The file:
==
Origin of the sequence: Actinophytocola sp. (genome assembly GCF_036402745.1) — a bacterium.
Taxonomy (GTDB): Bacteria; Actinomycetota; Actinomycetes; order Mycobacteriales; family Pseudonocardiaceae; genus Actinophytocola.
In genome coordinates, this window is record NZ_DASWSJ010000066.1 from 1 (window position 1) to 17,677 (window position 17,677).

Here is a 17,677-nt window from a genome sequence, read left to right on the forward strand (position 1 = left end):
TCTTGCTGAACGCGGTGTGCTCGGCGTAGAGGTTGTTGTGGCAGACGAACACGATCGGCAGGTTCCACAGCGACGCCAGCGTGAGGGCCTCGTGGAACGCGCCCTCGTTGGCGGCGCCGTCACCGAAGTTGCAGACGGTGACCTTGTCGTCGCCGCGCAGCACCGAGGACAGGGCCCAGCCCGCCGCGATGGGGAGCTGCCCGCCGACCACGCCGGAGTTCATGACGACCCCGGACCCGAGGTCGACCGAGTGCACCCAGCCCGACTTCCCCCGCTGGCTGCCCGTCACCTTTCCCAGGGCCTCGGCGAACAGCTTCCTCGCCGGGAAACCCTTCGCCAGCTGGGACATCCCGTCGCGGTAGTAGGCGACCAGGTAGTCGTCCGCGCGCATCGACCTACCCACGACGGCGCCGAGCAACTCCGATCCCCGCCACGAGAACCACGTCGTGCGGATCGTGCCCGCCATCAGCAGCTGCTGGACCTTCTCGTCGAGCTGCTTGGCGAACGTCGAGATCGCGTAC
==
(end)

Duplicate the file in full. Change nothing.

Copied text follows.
Origin of the sequence: Actinophytocola sp. (genome assembly GCF_036402745.1) — a bacterium.
Taxonomy (GTDB): Bacteria; Actinomycetota; Actinomycetes; order Mycobacteriales; family Pseudonocardiaceae; genus Actinophytocola.
In genome coordinates, this window is record NZ_DASWSJ010000066.1 from 1 (window position 1) to 17,677 (window position 17,677).

Here is a 17,677-nt window from a genome sequence, read left to right on the forward strand (position 1 = left end):
TCTTGCTGAACGCGGTGTGCTCGGCGTAGAGGTTGTTGTGGCAGACGAACACGATCGGCAGGTTCCACAGCGACGCCAGCGTGAGGGCCTCGTGGAACGCGCCCTCGTTGGCGGCGCCGTCACCGAAGTTGCAGACGGTGACCTTGTCGTCGCCGCGCAGCACCGAGGACAGGGCCCAGCCCGCCGCGATGGGGAGCTGCCCGCCGACCACGCCGGAGTTCATGACGACCCCGGACCCGAGGTCGACCGAGTGCACCCAGCCCGACTTCCCCCGCTGGCTGCCCGTCACCTTTCCCAGGGCCTCGGCGAACAGCTTCCTCGCCGGGAAACCCTTCGCCAGCTGGGACATCCCGTCGCGGTAGTAGGCGACCAGGTAGTCGTCCGCGCGCATCGACCTACCCACGACGGCGCCGAGCAACTCCGATCCCCGCCACGAGAACCACGTCGTGCGGATCGTGCCCGCCATCAGCAGCTGCTGGACCTTCTCGTCGAGCTGCTTGGCGAACGTCGAGATCGCGTAC